Listen To Article
In my late teens and early twenties, I spent minimally an hour each day in prayer. That is not an overstatement. I persistently listened and spoke to God, to my friends, and to myself in prayer. There was a sweet communion in it. Jesus words, “Wherever two or three are gathered in my name, there I am in the midst of them,” were more fulfillment than promise in those days. There was little eschatological waiting for God’s presence, though that was balanced by much waiting for the fulfillment of my heart’s desires.
Two decades later, my experience of prayer is quite different. And that is an understatement. Most days I am grateful for a bit of hushed prayer, for a few minutes of silent meditation, for mentally stopping to consider God’s promises in between myriad tasks, or for remembering to recite the Aaronic blessing as my daughter drifts into sleep : “The Lord bless you and keep you; the Lord make his face shine upon you, and be gracious to you; the Lord lift up his countenance upon you and give you peace.”
I often long for the luxury and spaciousness of my earlier prayer practice. For the quiet, the centeredness, the simplicity of that time in my life. I sometimes wonder if I am a living witness to the hazards of the academic religious life: too much study, discussion, teaching, and writing about God coupled with too little actual communion with God; too much social analysis with too little social action. While my particular vocation may present such challenges, I think there’s something else going on as well, something endemic to the context in which we all live.
It took days for me to pray for Nepal and just as much time for me to pray for Baltimore. When I heard about these tragedies, I had two weeks of the semester left, over seventy papers to grade, a workshop to plan, and a doctoral seminar to prep (which begins two days after the end of the semester). I had just received news that my grandmother was seriously ill, potentially near death, and I couldn’t get across the country to see her. Grief flooded my heart.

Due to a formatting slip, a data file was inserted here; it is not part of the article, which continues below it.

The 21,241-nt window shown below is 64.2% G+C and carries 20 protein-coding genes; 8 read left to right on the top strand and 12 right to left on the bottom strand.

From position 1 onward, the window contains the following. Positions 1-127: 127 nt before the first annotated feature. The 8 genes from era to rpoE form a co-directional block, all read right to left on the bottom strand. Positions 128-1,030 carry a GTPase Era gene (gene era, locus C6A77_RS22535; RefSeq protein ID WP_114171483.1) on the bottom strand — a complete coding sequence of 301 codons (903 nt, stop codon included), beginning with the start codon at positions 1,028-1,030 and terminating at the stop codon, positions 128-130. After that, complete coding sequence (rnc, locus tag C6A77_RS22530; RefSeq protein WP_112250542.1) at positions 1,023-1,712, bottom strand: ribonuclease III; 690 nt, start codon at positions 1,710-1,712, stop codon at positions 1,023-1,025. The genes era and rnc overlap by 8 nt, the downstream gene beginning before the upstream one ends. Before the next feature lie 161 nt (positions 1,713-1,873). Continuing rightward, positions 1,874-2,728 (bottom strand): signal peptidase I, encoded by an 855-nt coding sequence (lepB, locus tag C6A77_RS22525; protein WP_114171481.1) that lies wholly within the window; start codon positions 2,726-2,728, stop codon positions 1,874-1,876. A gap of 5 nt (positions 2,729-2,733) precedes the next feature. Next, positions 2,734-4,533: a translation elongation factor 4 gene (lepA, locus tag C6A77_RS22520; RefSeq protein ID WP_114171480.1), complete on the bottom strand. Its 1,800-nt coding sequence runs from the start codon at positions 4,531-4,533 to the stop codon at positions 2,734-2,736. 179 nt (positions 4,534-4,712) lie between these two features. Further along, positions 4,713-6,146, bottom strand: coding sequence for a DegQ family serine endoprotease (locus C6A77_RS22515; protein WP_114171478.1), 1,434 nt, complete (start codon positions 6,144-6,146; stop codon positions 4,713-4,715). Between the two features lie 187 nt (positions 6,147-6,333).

When I saw the television scenes of Nepal, read about the climbing death toll, and heard about the terror of repeated aftershocks; and when I heard about Freddie Gray shackled by his feet in a nickel ride (a term I had never heard before), and imagined him crying out for help until he could do so no longer–because his spinal cord was practically severed–I could not take it in. I told myself, “I cannot bear this.”
All the news hit my own protective cocoon, which sociologist Anthony Giddens describes as one of the ways we survive the information age (though at considerable communal cost). As I’ve written before on this blog, we live in an unprecedented era. We are inundated with images and stories of kidnappings, shootings, sexual assaults, torture, and natural disasters. We are drawn into the suffering, injustice, and senselessness in the world. We feel the weight of profoundly unmet needs for safety, wholeness, meaning, peace, and love, because we are connected (and know and experience ourselves to be connected) to all humanity. And sometimes, perhaps all too frequently, we just go numb. We disconnect.
I recognized my disconnection, and I felt guilty. I could tune out this tragedy, because I am privileged. I am incredibly wealthy by the world’s standards. I am white and I benefit from living in a racist society. I do not fear the police. I do not fear for my child’s life on account of her skin color. I have access to an unbelievable amount of resources. The list goes on and on. But this in and of itself did not lead me back to prayer.
I found my way to connection and therefore to genuine prayer at church. Or more accurately, the Spirit carried me back into prayer as others told the stories of Nepal and Baltimore in lament and in the preached word. My heart opened again to all the vulnerability and responsibility that comes with my social location. I could pray, because my community of faith prayed. Together we bore it all to God.
Today I can weep in lament in between writing this blog and grading papers, because the Spirit interprets the wordless utterings of our hearts. I can trust that my longing for shalom—for wholeness in all creation—coupled with the cry of those who experience its profound absence does in fact reach God’s ears. Because this cry is first and foremost God’s.
As I head off to the next set of meetings, I remember that these few moments of prayer are enough.